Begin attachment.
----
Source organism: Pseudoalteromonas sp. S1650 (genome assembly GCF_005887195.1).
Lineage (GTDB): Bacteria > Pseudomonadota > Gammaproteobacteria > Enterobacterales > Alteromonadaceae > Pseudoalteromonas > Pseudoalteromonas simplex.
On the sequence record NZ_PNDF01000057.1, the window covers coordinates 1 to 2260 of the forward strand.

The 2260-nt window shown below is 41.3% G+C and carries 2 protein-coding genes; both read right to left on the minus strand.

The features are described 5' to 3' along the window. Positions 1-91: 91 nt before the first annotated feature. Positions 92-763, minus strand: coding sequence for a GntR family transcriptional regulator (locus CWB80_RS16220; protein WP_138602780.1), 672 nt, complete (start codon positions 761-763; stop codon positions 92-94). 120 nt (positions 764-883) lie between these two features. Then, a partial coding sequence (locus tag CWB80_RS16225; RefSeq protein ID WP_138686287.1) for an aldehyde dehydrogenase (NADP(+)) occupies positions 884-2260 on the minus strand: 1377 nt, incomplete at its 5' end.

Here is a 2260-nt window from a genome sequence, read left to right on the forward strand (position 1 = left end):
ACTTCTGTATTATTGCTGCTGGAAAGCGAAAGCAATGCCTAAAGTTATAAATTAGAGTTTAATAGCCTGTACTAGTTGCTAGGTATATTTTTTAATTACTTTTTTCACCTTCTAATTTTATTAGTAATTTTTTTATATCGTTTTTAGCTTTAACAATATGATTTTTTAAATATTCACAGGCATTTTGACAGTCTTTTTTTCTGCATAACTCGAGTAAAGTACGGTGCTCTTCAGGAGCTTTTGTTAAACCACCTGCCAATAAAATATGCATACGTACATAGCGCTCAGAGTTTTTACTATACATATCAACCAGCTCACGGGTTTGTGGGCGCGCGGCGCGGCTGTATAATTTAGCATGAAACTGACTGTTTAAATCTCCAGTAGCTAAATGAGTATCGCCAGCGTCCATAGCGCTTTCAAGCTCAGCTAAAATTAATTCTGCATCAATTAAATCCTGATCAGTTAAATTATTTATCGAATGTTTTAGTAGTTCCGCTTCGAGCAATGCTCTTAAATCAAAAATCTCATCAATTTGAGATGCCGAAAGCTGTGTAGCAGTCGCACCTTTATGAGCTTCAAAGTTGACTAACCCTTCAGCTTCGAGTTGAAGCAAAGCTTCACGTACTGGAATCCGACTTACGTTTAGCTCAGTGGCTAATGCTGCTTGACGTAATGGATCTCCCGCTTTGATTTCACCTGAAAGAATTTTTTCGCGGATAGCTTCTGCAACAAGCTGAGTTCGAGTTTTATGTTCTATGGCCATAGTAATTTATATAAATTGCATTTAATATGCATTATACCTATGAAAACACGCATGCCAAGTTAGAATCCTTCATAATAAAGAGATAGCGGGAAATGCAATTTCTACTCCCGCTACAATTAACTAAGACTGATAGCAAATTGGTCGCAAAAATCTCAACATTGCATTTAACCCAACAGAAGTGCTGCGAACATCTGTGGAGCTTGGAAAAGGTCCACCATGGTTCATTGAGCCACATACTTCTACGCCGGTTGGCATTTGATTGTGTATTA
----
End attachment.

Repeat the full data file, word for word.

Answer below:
Source organism: Pseudoalteromonas sp. S1650 (genome assembly GCF_005887195.1).
Lineage (GTDB): Bacteria > Pseudomonadota > Gammaproteobacteria > Enterobacterales > Alteromonadaceae > Pseudoalteromonas > Pseudoalteromonas simplex.
On the sequence record NZ_PNDF01000057.1, the window covers coordinates 1 to 2260 of the forward strand.

The 2260-nt window shown below is 41.3% G+C and carries 2 protein-coding genes; both read right to left on the minus strand.

The features are described 5' to 3' along the window. Positions 1-91: 91 nt before the first annotated feature. Positions 92-763, minus strand: coding sequence for a GntR family transcriptional regulator (locus CWB80_RS16220; protein WP_138602780.1), 672 nt, complete (start codon positions 761-763; stop codon positions 92-94). 120 nt (positions 764-883) lie between these two features. Then, a partial coding sequence (locus tag CWB80_RS16225; RefSeq protein ID WP_138686287.1) for an aldehyde dehydrogenase (NADP(+)) occupies positions 884-2260 on the minus strand: 1377 nt, incomplete at its 5' end.

Here is a 2260-nt window from a genome sequence, read left to right on the forward strand (position 1 = left end):
ACTTCTGTATTATTGCTGCTGGAAAGCGAAAGCAATGCCTAAAGTTATAAATTAGAGTTTAATAGCCTGTACTAGTTGCTAGGTATATTTTTTAATTACTTTTTTCACCTTCTAATTTTATTAGTAATTTTTTTATATCGTTTTTAGCTTTAACAATATGATTTTTTAAATATTCACAGGCATTTTGACAGTCTTTTTTTCTGCATAACTCGAGTAAAGTACGGTGCTCTTCAGGAGCTTTTGTTAAACCACCTGCCAATAAAATATGCATACGTACATAGCGCTCAGAGTTTTTACTATACATATCAACCAGCTCACGGGTTTGTGGGCGCGCGGCGCGGCTGTATAATTTAGCATGAAACTGACTGTTTAAATCTCCAGTAGCTAAATGAGTATCGCCAGCGTCCATAGCGCTTTCAAGCTCAGCTAAAATTAATTCTGCATCAATTAAATCCTGATCAGTTAAATTATTTATCGAATGTTTTAGTAGTTCCGCTTCGAGCAATGCTCTTAAATCAAAAATCTCATCAATTTGAGATGCCGAAAGCTGTGTAGCAGTCGCACCTTTATGAGCTTCAAAGTTGACTAACCCTTCAGCTTCGAGTTGAAGCAAAGCTTCACGTACTGGAATCCGACTTACGTTTAGCTCAGTGGCTAATGCTGCTTGACGTAATGGATCTCCCGCTTTGATTTCACCTGAAAGAATTTTTTCGCGGATAGCTTCTGCAACAAGCTGAGTTCGAGTTTTATGTTCTATGGCCATAGTAATTTATATAAATTGCATTTAATATGCATTATACCTATGAAAACACGCATGCCAAGTTAGAATCCTTCATAATAAAGAGATAGCGGGAAATGCAATTTCTACTCCCGCTACAATTAACTAAGACTGATAGCAAATTGGTCGCAAAAATCTCAACATTGCATTTAACCCAACAGAAGTGCTGCGAACATCTGTGGAGCTTGGAAAAGGTCCACCATGGTTCATTGAGCCACATACTTCTACGCCGGTTGGCATTTGATTGTGTATTA